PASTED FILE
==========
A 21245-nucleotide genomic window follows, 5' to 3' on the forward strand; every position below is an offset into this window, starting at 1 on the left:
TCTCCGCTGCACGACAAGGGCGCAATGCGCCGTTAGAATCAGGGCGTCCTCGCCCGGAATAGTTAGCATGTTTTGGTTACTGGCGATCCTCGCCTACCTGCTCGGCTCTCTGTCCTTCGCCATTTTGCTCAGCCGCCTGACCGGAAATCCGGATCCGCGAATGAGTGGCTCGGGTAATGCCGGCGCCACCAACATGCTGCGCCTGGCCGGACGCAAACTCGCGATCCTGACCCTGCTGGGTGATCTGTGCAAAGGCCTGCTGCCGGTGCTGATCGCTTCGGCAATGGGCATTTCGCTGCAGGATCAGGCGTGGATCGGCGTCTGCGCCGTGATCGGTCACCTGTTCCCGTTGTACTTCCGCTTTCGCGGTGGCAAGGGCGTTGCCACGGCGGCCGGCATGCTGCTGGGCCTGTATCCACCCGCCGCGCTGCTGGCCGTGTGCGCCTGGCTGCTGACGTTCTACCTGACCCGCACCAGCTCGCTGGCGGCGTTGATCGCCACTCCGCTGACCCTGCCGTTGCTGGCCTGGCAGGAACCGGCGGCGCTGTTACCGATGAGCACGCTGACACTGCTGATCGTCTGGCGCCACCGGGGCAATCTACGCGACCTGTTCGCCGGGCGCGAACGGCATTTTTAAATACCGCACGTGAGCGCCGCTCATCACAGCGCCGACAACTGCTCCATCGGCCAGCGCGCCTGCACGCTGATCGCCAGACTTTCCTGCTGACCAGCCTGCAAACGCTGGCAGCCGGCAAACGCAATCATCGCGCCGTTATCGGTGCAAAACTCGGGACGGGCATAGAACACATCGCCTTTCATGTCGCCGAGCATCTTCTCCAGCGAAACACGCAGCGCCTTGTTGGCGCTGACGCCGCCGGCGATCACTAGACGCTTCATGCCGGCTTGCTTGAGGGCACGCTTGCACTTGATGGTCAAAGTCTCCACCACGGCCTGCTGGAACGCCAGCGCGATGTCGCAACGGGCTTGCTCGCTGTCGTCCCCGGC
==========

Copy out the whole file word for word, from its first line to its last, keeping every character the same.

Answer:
A 21245-nucleotide genomic window follows, 5' to 3' on the forward strand; every position below is an offset into this window, starting at 1 on the left:
TCTCCGCTGCACGACAAGGGCGCAATGCGCCGTTAGAATCAGGGCGTCCTCGCCCGGAATAGTTAGCATGTTTTGGTTACTGGCGATCCTCGCCTACCTGCTCGGCTCTCTGTCCTTCGCCATTTTGCTCAGCCGCCTGACCGGAAATCCGGATCCGCGAATGAGTGGCTCGGGTAATGCCGGCGCCACCAACATGCTGCGCCTGGCCGGACGCAAACTCGCGATCCTGACCCTGCTGGGTGATCTGTGCAAAGGCCTGCTGCCGGTGCTGATCGCTTCGGCAATGGGCATTTCGCTGCAGGATCAGGCGTGGATCGGCGTCTGCGCCGTGATCGGTCACCTGTTCCCGTTGTACTTCCGCTTTCGCGGTGGCAAGGGCGTTGCCACGGCGGCCGGCATGCTGCTGGGCCTGTATCCACCCGCCGCGCTGCTGGCCGTGTGCGCCTGGCTGCTGACGTTCTACCTGACCCGCACCAGCTCGCTGGCGGCGTTGATCGCCACTCCGCTGACCCTGCCGTTGCTGGCCTGGCAGGAACCGGCGGCGCTGTTACCGATGAGCACGCTGACACTGCTGATCGTCTGGCGCCACCGGGGCAATCTACGCGACCTGTTCGCCGGGCGCGAACGGCATTTTTAAATACCGCACGTGAGCGCCGCTCATCACAGCGCCGACAACTGCTCCATCGGCCAGCGCGCCTGCACGCTGATCGCCAGACTTTCCTGCTGACCAGCCTGCAAACGCTGGCAGCCGGCAAACGCAATCATCGCGCCGTTATCGGTGCAAAACTCGGGACGGGCATAGAACACATCGCCTTTCATGTCGCCGAGCATCTTCTCCAGCGAAACACGCAGCGCCTTGTTGGCGCTGACGCCGCCGGCGATCACTAGACGCTTCATGCCGGCTTGCTTGAGGGCACGCTTGCACTTGATGGTCAAAGTCTCCACCACGGCCTGCTGGAACGCCAGCGCGATGTCGCAACGGGCTTGCTCGCTGTCGTCCCCGGC